Named By: Adam S. Smith - 2015.
Synonyms: Rhomaleosaurus megacephalus, Plesiosaurus megacephalus.
Classification: Chordata, Reptilia, Sauropterygia, Plesiosauria, PLiosauroidea, Rhomaleosauridae?
Species: A. megacephalus (type).
Size: Roughly about 4.9 meters long for the holotype.
Known locations: England - Blue Lias Formation.
Time period: Late Triassic/Early Jurassic.
Fossil representation: Holotype destroyed, but detailed casts of the original have survived.
was originally named as a species of Plesiosaurus
back in 1846 when
the first specimen was described by Samuel Stuchbury. At this time
Plesiosaurus had fast become a wastebasket taxon
with any fossils
remotely similar to Plesiosaurus being almost
immediately attributed to
the genus as a new species. Many former species of Plesiosaurus
now been re-described as either belonging to other genera, or even
as their own genus, but the destruction of what should have been the
holotype of Atychodracon in World War Two slowed
down the discovery.
This destruction happened on the 24th November 1940 when German bombers hit the Bristol City Museum and Art Gallery. Fortunately however, before this bombing raid occurred a series of finely detailed casts were made of the holotype and stored in the Natural History Museum, London, and it is from these that the truth of this marine reptile has been learned. in 1994 Plesiosaurus megacephalus was credited as a species of Rhomaleosaurus by A. R. I. Cruickshank, but it was later still in 2015 when Adam S. Smith re-classified Rhomaleosaurus megacephalus as a whole new genus, Atychodracon megacephalus.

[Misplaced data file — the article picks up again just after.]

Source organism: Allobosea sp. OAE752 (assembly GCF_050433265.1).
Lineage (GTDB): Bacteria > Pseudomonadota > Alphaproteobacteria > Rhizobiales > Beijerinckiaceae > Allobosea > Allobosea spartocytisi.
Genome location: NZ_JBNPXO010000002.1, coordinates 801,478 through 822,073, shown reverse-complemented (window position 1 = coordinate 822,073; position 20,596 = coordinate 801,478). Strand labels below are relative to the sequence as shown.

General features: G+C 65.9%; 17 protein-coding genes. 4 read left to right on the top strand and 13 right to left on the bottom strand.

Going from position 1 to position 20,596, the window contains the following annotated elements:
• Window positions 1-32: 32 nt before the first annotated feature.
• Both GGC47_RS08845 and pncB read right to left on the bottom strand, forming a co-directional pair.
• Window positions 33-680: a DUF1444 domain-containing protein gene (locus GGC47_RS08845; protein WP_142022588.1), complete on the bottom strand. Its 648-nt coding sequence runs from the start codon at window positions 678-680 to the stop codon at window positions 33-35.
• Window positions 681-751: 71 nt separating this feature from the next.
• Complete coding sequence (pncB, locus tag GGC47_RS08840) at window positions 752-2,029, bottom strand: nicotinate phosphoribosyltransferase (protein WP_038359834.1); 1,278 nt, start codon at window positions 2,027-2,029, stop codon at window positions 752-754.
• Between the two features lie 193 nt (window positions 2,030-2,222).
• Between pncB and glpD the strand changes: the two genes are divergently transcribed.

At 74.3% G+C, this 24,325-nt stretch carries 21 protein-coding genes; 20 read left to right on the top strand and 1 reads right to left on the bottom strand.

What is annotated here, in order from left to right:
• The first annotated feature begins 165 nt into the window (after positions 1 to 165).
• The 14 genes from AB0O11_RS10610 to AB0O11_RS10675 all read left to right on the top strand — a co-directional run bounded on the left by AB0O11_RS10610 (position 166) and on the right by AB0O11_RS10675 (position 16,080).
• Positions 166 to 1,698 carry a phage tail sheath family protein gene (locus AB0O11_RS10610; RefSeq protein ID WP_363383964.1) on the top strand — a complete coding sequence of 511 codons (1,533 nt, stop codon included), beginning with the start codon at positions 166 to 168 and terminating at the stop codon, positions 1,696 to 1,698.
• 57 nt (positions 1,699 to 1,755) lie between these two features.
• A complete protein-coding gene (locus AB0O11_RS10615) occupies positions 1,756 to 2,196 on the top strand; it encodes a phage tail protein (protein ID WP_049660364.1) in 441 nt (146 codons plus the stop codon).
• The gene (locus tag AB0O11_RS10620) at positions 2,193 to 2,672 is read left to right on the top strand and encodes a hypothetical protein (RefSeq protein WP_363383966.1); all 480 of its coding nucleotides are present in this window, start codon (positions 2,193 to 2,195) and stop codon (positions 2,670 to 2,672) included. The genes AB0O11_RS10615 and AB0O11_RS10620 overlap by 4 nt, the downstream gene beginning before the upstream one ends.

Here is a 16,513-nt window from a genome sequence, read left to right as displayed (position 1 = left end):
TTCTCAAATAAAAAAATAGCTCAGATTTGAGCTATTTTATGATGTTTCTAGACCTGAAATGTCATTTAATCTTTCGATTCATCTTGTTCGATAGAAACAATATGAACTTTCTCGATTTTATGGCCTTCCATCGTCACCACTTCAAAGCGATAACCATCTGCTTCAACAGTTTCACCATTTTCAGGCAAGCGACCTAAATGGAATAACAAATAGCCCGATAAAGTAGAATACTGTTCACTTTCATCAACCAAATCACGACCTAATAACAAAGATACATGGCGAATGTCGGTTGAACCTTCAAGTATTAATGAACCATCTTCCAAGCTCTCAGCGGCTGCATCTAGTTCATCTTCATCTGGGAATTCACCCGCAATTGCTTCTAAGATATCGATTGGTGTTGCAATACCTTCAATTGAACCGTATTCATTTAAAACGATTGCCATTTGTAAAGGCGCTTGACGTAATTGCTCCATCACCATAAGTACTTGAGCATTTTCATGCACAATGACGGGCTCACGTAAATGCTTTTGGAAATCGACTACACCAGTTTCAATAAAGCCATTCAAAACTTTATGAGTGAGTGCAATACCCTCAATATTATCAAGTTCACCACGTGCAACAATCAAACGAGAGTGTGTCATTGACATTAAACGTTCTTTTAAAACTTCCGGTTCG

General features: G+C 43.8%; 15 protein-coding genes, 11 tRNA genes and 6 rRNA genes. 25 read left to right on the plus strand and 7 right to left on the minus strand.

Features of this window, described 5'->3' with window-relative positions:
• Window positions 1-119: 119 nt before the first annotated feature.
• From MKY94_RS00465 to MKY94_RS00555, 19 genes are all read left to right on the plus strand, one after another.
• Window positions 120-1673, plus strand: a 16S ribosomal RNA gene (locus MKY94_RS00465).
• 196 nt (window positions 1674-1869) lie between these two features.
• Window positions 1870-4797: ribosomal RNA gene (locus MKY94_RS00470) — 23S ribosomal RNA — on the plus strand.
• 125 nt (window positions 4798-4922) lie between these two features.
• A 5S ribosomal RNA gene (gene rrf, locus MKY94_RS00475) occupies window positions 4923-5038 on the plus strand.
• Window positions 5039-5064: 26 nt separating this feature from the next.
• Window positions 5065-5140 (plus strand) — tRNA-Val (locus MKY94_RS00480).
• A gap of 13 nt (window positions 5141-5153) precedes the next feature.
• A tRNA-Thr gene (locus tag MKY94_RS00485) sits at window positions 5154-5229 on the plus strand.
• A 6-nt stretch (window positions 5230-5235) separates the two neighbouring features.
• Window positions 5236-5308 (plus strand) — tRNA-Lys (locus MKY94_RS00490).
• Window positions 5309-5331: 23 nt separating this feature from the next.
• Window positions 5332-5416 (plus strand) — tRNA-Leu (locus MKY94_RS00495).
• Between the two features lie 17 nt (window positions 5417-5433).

As a rhomaleosaurid pliosaur, Atychodracon would have looked somewhere in between the long-necked, small headed plesiosaurs, and the short-necked large headed pliosaurid pliosaurs that would become common later in the Jurassic. Like with its rhomaleosaurid cousins, Atychodracon would have had a proportionately larger head (in fact the species name megacephalus means ’big head’), while still having a longish neck. Because of this Atychodracon was probably still capable of hunting for fish, but may have also tackled larger marine animals such as the juveniles of plesiosaurs.
Aside from the original casts, a referred individual colloquially known as the ‘Barrow Kipper’ (after the town of Barrow) is also attributed to Atychodracon.
- Description of a new species of Plesiosaurus, in the Museum of the Bristol Institution. - Quarterly Journal of the Geological Society 2: 411–417.- Samuel Stutchbury - 1846.
- Cranial anatomy of the Lower Jurassic pliosaur Rhomaleosaurus megacephalus (Stutchbury) (Reptilia: Plesiosauria). - Philosophical Transactions of the Royal Society of London, Series B, 343:247-260. - A. R. I. Cruickshank - 1994a.
- Reassessment of ‘Plesiosaurus’ megacephalus (Sauropterygia: Plesiosauria) from the Triassic-Jurassic boundary, UK. - Palaeontologia Electronica 18 (1): 1–20. - Adam S. Smith - 2015.